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Trump rests hush-money case without taking the stand

Trump didn't respond on Tuesday to reporters' questions about why he didn't testify in his own defense.

MANHATTAN (CN) — Just after 10:00 a.m. on Tuesday, Donald Trump rested his case at his New York criminal trial after roughly four weeks of testimony. The former president never took the witness stand.

“Mr. Trump, why won’t you testify?” reporters shouted to Trump as he exited the courtroom on Tuesday.

Trump didn’t respond.

The jury will now get a weeklong break — New York Supreme Court Justice Juan Merchan explained that he doesn’t like to break up summations and jury instructions over a long weekend — and when they return next Tuesday, counsel will deliver summations before handing the case over to the 12 Manhattan jurors.

After the defense rested, Donald Trump Jr. gave a brief press conference outside of the courthouse.

Flanked by a Republican entourage of pro-Trump lawmakers, the former president’s eldest son called the trial a “farce” and panned prosecutors for eliciting testimony from “arguably the least credible witnesses in the history of, I don’t know, witnesses.”

“The star witness in this case was a what? A nine-times convicted liar and an admitted thief,” Donald Trump Jr. said, referencing his dad’s former personal lawyer Michael Cohen. “The other one happens to be a porn star. Not exactly the ultimate form of jurisprudence here.”

A few dozen Trump supporters chanted and waved flags outside of the courthouse, as several anti-Trump protestors shouted “lock him up.”

Trump’s attorneys rested their defense case Tuesday after testimony from their second and final witness, pro-Trump lawyer Robert Costello. Costello previously took the stand on Monday, when he claimed to have had Cohen’s best interests at heart, "exclusively," when he gave him legal guidance after Cohen’s home was raided by FBI agents in 2018.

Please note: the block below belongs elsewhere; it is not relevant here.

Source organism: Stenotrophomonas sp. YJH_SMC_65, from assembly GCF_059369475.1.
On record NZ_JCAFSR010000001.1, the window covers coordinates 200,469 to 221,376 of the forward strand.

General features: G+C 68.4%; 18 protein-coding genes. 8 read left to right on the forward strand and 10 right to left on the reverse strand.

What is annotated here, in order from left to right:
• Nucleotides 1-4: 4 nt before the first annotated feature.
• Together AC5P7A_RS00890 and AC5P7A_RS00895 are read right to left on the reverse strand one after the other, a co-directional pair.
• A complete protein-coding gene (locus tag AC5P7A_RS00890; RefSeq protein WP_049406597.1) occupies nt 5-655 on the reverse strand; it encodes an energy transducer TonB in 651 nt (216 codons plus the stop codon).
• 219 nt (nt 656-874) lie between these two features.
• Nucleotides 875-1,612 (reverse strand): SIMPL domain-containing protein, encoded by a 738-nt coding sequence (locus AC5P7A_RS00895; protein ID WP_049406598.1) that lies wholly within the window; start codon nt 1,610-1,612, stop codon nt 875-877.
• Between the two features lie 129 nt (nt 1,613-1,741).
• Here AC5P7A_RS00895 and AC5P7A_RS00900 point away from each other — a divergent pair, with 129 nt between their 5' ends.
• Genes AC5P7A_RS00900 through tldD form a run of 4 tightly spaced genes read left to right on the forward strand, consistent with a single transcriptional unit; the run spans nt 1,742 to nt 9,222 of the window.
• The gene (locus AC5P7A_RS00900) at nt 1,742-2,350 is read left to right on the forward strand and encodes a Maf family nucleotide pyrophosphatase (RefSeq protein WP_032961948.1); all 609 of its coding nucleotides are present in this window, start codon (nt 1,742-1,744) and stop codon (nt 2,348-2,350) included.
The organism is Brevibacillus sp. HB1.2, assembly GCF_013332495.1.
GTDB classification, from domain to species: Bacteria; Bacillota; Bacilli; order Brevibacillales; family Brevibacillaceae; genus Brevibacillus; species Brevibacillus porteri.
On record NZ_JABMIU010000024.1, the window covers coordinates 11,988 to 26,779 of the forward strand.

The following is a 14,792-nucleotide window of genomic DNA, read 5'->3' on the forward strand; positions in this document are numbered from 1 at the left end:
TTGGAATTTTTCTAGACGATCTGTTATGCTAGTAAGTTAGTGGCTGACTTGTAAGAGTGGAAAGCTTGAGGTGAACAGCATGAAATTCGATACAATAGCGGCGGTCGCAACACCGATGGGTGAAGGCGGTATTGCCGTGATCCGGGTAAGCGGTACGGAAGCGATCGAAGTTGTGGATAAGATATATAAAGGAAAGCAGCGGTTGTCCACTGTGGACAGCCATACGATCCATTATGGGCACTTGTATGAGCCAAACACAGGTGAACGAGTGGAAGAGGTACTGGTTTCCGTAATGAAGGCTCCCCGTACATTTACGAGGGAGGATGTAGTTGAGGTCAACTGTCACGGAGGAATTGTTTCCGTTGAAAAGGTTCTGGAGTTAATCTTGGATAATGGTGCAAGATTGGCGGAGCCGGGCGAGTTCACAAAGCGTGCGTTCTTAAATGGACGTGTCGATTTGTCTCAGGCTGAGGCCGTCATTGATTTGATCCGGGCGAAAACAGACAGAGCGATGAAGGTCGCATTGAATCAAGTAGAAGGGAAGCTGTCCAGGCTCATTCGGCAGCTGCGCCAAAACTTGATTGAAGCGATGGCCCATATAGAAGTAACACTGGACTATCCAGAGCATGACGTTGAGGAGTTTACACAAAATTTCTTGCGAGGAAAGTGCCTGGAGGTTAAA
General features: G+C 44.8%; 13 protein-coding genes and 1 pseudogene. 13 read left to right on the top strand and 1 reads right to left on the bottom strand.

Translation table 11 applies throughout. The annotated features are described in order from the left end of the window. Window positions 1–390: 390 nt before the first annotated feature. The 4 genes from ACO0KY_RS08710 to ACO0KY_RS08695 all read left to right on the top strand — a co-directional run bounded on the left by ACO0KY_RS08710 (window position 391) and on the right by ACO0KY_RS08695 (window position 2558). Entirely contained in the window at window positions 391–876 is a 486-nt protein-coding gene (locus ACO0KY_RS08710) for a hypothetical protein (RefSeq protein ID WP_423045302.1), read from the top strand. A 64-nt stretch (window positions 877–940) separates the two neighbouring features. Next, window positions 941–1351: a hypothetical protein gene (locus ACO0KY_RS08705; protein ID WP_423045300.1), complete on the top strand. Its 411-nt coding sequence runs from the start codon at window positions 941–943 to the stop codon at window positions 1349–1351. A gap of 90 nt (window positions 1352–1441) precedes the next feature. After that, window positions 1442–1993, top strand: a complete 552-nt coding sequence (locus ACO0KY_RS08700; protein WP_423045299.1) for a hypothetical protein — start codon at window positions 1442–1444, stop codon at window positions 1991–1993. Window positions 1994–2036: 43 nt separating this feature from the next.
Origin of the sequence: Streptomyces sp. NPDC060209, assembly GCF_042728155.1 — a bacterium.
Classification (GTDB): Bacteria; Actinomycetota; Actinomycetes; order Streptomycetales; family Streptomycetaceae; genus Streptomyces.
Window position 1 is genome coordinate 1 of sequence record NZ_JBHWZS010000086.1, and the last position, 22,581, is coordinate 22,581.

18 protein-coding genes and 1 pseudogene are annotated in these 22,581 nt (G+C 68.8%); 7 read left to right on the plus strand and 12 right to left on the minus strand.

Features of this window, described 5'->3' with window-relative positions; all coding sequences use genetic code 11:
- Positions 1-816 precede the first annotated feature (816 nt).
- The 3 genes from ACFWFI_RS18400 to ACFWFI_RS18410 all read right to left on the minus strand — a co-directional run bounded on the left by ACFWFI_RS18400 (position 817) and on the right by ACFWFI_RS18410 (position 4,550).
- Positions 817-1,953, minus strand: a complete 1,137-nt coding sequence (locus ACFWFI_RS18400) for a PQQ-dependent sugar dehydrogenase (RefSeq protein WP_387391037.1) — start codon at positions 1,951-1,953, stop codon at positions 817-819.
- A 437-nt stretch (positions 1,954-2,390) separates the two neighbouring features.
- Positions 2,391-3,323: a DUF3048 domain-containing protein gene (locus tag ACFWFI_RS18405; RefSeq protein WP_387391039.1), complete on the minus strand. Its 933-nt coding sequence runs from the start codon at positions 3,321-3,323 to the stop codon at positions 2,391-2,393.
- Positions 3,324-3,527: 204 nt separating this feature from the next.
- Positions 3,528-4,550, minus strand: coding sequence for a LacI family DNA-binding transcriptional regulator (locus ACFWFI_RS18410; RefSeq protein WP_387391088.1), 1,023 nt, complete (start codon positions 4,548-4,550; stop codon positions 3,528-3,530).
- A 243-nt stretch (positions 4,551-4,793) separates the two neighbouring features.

But 2018 emails prosecutors showed during Tuesday’s cross-examination suggested otherwise.

“Our issue is to get Cohen on the right page without giving him the appearance that we are following instructions from … the president,” Costello wrote to a peer.

“What should I say to this asshole?” Costello wrote in another email, referring to Cohen. "He is playing with the most powerful man on the planet.”

These emails seemed to support prosecutors’ theory that Costello was part of Trump’s “pressure campaign” to keep Cohen from cooperating with prosecutors. Costello held firm that he “exclusively” had Cohen’s interests in mind.

Costello drew the judge’s ire during his testimony on Monday when he repeatedly muttered his frustrations with Merchan’s rulings into the microphone. Eventually, Merchan cleared the courtroom and chided Costello in private.

Trump is standing trial on 34 counts of falsifying business records. Prosecutors claim he illegally conspired with Cohen to cover up stories potentially harmful to his 2016 presidential campaign, then fudged records to bury the scheme.

In a charging conference Tuesday afternoon, the court ironed out precisely how these charges would be laid out to the jury. For roughly two and a half hours, counsel sparred over the specific vocabulary that will be used to instruct the jury next week. Merchan took a particular interest in one word: eleemosynary, which means pertaining to charity.

The judge joked that he said the word “100 times and I still can't get it right.”

“Why do we even have it?” Merchan exclaimed, drawing laughs from both sides.

Not all of the conference was so lighthearted, though. Merchan grew impatient with Trump’s lawyer Emil Bove after he requested an instruction stating that Trump was relying on advice from Cohen, his lawyer during the time of the charged scheme.

Merchan saw it as an attempt by Trump to revive his request for a modified advice-of-counsel defense, which the judge shot down months ago before trial started.

“My answer hasn’t changed,” Merchan said. “Honestly, I find it disingenuous for you to make this argument at this point… I’m telling you my ruling is the jury will not hear that instruction from the bench, nor are you permitted to make that argument.”

The case will be turned over to the jury after closing arguments, set to take place next Tuesday. Trial will be dark until then.

Read daily transcripts of the Trump hush-money criminal trial here. Note there is a delay of several days before new transcripts are posted.

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Categories / Criminal, National, Politics, Trials

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